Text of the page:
The leader, Insanity, tactically stayed well to the north side of the river to avoid the bulk of the ebb tide and cruised effortlessly past the final red danbuoy mark at 5 knots before entering the final leg, where winds had dropped to just 5 to 7 knots, before sliding across the Marina finish line at 14:50:10 to gain line honours.
The finish line was a cleverly placed transit line of piles viewable, as was the whole of the final leg, from the roof of the PSC clubhouse, thus allowing the finish line officials to sit with a cooling drink whilst the fleet slide past at regular 10 to 20 minute intervals. As predicted the lessening ebb tide saw the trailing boats make up lost time, with the last boat crossing at just 1 hour after the first.
In true bulldog style Nijinsky, who had earlier warned of their predicament of having a rope wrapped around their prop and were thus engineless, provided further entertainment to the assembled crowd by demonstrating how to sail up to a pontoon and moor under sail. Excellent seamanship, but, as their own crew pointed out, getting one of their own ropes around the prop in the first place was not!
The crews were greeted by PSC Commodore, Amir, at the PSC clubhouse where Ruth Grimley dispensed ice cold beer. A buffet had been laid on featuring Amir’s special sate, along with chicken wings and chips, the fryer being specially bought for the occasion, but which will now be available after future PSC racing. PSC are justifiably proud of their Corinthian spirit with members organising everything.
Much thanks for the organisation must go to PSC member John Rajoo who organised the cooking, drink supplies , extra tables etc., stepping in for PSC Rear Commodore Rama Menon, who was, unfortunately for us, called away on business to Spain. However it really was a team effort with others such as Martin Grimley and Rose amongst a number who helped ensure everyone was well fed and watered.
The results were awaited with great anticipation as Malcolm had told us it was very close and indeed it was… After some 3½ hours racing the fleet arrival variation of 1 hour was reduced by handicaps to 21 minutes with the first 3 boats within 34 seconds on corrected times. Insanity was placed first by 15 seconds, leading Nijinsky, who was just 19 seconds ahead of Blue Angel. Only 7 minutes behind was Freedom, who managed to beat Delite on handicaps. Had the race been just a few minutes longer then the results would have been completely different. The results also meant that, although Freedom gained 1 point to close the gap on DeLite’s lead in the RSYC Offshore series, Arne Hayn takes the Series Trophy by 13 points to Fabian’s 14.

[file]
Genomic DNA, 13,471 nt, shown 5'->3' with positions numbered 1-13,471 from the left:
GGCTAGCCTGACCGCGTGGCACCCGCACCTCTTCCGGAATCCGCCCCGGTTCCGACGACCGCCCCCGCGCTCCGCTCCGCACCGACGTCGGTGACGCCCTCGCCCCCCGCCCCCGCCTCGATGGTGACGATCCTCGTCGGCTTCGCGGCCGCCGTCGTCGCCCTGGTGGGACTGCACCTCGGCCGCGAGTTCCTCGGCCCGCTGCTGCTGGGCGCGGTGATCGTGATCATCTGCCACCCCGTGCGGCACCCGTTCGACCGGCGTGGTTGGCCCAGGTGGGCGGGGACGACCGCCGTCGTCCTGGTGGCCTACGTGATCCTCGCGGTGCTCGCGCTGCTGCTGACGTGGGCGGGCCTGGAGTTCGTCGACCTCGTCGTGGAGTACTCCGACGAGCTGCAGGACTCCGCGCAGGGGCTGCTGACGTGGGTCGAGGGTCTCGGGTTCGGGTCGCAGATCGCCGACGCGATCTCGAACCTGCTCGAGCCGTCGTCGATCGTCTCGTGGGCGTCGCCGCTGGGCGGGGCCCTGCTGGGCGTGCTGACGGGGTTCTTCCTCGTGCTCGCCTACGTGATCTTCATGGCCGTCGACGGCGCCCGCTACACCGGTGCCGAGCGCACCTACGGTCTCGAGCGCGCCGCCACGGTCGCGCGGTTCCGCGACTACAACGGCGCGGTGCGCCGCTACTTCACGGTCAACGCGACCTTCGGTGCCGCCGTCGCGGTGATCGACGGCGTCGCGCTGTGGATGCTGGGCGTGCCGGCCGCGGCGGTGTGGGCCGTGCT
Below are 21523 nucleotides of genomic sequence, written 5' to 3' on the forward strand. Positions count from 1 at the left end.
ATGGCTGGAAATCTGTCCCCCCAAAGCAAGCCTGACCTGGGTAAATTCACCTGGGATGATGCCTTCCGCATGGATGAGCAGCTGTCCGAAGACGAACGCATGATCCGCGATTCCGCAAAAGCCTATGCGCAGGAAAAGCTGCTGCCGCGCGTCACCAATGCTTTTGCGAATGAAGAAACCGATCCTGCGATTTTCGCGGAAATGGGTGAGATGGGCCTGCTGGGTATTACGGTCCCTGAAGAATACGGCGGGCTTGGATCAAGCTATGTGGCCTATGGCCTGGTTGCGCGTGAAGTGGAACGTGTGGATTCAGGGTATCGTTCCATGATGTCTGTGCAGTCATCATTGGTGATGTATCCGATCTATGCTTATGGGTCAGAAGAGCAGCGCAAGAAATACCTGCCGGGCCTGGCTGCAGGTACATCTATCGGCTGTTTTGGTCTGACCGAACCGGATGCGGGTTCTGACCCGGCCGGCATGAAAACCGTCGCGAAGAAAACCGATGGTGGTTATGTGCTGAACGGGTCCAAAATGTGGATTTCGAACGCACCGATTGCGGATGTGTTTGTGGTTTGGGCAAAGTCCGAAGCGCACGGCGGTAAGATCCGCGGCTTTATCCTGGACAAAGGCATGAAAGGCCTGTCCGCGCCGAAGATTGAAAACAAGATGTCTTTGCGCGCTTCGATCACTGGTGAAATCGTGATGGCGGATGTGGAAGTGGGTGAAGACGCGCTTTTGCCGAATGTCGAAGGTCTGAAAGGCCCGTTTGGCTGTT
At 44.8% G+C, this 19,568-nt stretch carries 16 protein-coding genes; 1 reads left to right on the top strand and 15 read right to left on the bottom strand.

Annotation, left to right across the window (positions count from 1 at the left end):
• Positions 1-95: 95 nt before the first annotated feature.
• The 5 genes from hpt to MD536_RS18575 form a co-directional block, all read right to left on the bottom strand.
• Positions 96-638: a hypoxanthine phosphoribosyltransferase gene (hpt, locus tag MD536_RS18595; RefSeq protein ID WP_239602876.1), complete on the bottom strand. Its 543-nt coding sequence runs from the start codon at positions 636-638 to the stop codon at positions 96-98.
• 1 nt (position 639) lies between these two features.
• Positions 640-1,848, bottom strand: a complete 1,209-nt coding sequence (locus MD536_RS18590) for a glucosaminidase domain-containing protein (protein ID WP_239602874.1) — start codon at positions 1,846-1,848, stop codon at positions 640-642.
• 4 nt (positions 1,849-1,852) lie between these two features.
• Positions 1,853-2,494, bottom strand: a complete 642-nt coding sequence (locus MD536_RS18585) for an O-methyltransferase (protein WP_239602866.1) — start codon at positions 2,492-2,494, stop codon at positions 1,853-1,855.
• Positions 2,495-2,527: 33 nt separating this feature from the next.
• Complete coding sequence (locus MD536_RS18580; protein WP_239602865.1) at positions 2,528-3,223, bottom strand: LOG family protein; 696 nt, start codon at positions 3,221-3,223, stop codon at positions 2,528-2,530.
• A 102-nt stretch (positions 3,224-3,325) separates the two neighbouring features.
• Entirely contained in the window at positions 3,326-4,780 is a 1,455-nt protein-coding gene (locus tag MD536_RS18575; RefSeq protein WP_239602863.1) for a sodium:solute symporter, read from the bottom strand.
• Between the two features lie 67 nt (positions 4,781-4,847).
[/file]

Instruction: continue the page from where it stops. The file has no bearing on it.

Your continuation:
The Challenge Trophy results can be seen at http://www.peninsularsailingclub.com/2/index.php/results , with the RSYC series results to be found at http://rsyc.com.my/sailing_results/2016Offshore.htm
PSC Commodore Amir presented Insanity’s skipper, John Kara, and his crew with a small but beautiful Royal Selangor bowl as a trophy, given by the three PSC flag officers, remarking that it was intended to be a Challenge Trophy, completed for annually between RSYC and PSC boats. Following a few remarks by Vice Commodore and sailing secretary of PSC Jeremy Camps, particularly thanking Race Officer Malcolm Elliott, RSYC Commodore Jeff Harris expressed his appreciation to PSC for their part in organising the event and presented a bottle of whisky, which was willingly and rapidly acquired by the PSC Commodore.
It had been a great day for the sailing community to which we all belong; good racing , good socialising, with many smiles, none greater than Insanity’s joint owner Tricia Especerman, when she arrived later, fortunately with some champagne to celebrate Insanity’s first major win.
Once again our thanks to all who made the day special particularly all those who help behind the scenes, laying and collecting marks, setting up and preparing food and drinks, and of course the competitors. Lastly a special mention to our absent friend Rama whose perseverance, generosity and enthusiasm have so much helped in starting our sailing club.